I see the light! : Google Firebase
This is article 3 of my Google Firebase series. In the last article, I covered how to get started with Google Firebase — with the simplicity of starting a project, adding the Firebase SDK, and API options. In this article I will be covering a simple demo application that comes from Google themselves! This demo is the same demo they use for their “travelling circus” teaching style where they go to various cities around the globe with conferences, events, clubs etc. I am a student myself and therefore I discovered this after going to a Google Student Developer Club in my city.
The codelab I will be covering is found in this link: https://codelabs.developers.google.com/codelabs/firebase-web/#0
Installing the Firebase Command Line Interface
The Firebase command line tools while not required, are essential if you really want to get into Firebase development. It is an excellent tool to get you up and running from development to deployment straight from your machine and up to Google’s servers. Once again, this will require a package manager like NPM. (They recently got acquired by GitHub. Hooray Open-Source!)
Once you are logged in and have it setup, you can continue.
This command will serve the cloned repository of the codelab locally. The local server this spins up is a live server, meaning any changes you make on the app can be seen in real-time.
Moving on, we will add the code that adds authentication for our little app.
Its that simple. Just 7 lines of code. (without the comments of course) Through this, you also have the option in having all the other authentication providers as well. For the demo we are using GoogleAuth, which gives us a provider for using Google Sign in.
Next we will add the reading and writing functionality to our Firestore, the database solution for Firebase.
There’s a lot going on here. Let me break it down at a high level. This is basically telling Firebase to go into Firestore, and go into the collection called ‘messages’. Once here, add the following document:
name of this user, message text from the input field, their profile picture, and the timestamp of the Firestore server.
You’ll notice that while this persists your input text on the Firestore database, the text in the web application does not actually get updated. To achieve this, we will simply add a listener to it.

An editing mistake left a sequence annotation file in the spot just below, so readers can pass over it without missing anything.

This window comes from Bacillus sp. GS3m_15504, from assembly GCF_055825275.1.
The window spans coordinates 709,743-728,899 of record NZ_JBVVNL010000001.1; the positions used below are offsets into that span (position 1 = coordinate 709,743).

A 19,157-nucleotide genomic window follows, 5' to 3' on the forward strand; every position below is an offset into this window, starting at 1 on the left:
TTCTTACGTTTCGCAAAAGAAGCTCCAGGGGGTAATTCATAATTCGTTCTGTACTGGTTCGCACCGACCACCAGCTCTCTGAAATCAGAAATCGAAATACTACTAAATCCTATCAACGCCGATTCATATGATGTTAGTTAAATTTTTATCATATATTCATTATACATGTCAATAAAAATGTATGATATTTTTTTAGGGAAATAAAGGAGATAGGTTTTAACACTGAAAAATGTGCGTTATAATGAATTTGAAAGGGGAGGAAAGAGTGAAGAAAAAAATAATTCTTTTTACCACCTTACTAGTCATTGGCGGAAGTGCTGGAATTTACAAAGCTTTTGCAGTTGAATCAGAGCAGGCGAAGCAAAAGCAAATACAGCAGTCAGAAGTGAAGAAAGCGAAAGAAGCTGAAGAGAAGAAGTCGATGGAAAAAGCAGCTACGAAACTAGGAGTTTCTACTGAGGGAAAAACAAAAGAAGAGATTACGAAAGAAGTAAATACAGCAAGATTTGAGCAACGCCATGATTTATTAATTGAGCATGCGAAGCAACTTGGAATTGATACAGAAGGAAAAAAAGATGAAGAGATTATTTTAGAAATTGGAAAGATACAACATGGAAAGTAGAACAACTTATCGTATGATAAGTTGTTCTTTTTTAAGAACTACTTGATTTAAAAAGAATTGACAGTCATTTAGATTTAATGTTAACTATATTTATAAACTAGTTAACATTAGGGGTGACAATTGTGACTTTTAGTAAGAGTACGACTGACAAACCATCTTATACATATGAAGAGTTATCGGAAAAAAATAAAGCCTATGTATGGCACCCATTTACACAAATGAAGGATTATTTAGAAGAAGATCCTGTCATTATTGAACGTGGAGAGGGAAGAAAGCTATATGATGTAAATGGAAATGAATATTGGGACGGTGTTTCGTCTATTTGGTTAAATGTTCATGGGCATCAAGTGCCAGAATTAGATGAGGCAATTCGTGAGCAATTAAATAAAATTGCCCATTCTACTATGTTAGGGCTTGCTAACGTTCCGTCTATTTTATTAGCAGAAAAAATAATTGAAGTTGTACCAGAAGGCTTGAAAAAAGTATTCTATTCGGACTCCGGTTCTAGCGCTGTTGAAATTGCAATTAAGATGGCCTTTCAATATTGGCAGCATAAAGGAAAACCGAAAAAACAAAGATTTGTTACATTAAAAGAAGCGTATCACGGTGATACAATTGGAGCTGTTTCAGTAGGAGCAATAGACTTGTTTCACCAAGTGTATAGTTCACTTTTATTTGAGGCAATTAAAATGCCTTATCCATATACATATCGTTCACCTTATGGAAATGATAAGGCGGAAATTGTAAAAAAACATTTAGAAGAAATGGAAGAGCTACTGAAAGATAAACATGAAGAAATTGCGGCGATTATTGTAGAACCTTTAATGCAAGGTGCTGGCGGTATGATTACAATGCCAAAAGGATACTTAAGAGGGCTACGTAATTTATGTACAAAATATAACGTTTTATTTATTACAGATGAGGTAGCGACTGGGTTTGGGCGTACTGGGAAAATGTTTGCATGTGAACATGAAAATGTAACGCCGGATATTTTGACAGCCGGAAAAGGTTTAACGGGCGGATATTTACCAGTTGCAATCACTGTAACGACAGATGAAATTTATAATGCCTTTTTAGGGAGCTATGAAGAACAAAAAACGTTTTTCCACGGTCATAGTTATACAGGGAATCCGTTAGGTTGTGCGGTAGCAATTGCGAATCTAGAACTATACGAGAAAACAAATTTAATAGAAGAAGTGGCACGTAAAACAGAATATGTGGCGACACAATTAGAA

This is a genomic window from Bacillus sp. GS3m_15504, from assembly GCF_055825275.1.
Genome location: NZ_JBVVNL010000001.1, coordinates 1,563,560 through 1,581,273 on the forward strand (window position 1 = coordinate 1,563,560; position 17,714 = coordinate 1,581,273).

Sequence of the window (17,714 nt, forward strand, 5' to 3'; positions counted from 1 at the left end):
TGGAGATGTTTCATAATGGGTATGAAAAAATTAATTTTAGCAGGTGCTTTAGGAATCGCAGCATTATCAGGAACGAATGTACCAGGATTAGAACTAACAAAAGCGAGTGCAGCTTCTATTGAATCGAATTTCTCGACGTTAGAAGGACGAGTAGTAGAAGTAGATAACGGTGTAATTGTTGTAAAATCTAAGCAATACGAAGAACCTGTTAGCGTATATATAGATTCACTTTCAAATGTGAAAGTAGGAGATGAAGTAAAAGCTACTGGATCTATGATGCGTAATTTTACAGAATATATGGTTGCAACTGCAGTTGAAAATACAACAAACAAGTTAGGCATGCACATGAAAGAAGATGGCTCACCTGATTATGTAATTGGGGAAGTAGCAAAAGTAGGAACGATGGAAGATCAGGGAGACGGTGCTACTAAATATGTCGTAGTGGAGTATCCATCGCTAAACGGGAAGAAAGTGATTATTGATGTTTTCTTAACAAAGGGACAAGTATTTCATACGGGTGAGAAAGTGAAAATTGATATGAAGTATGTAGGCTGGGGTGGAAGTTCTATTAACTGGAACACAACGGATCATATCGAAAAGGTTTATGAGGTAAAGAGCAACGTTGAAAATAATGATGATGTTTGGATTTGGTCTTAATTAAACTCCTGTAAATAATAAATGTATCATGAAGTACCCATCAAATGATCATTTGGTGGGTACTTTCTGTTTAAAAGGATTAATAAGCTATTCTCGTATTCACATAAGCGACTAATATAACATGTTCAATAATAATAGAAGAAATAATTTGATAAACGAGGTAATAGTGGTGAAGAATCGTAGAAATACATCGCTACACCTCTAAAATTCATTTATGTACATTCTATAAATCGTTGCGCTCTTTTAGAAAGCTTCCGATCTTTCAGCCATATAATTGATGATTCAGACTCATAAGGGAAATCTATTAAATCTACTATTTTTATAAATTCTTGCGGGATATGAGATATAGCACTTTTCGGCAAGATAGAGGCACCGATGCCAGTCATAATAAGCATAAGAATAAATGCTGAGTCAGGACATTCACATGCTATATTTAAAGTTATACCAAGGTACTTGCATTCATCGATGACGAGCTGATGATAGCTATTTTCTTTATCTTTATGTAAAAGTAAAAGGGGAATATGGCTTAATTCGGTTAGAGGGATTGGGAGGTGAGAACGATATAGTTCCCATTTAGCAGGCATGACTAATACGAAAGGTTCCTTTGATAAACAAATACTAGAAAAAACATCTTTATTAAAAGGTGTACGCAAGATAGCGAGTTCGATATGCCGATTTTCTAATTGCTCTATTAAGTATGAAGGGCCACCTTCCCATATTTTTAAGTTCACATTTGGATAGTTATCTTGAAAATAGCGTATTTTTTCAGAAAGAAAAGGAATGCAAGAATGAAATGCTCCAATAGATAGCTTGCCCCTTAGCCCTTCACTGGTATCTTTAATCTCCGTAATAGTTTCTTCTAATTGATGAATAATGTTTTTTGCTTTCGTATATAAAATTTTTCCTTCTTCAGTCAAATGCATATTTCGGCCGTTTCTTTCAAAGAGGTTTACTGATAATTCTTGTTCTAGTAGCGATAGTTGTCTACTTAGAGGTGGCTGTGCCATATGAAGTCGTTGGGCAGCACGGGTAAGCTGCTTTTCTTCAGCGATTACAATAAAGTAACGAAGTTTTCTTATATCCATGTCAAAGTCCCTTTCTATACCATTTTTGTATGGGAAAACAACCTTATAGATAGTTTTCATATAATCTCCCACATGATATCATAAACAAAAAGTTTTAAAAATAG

This loadMessages() function defines a query object fetched from the Firestore under the collection name of ‘messages’, ordered by timestamp and limited to 12 results. A “snapshot” of the query is then made which acts as our listener. It listens to every change made on the Firestore server, so that any other browser that has the web application open can see the changes live as they happen.
We’ve covered the basics of the chat functionality, and now I’d like to move on to the performance data functionality. One of Firebase’s main selling points is the ability to easily integrate with Google’s marketing platform of apps. One of which is the performance analytics that Firebase offers. Through this, we are able to see which parts of our web app is causing our slow downs and affecting our functionality and usability. We can initialize this by adding performance monitoring to our application.
As you can see, the performance analytics dashboard displays a lot of useful data, such as the first initial load of the site, load with added contents to the site, the delay of the very first input received etc.
Once all of that is done, we can deploy our app into Firebase hosting.
Congratulations! You’ve successfully deployed your first Firebase App into hosting. That concludes my series on Google Firebase. To summarize, we went over: The problems Google tries to solve, how Firebase solves it, development environment setup, implementation and analytics. Thanks for tuning in!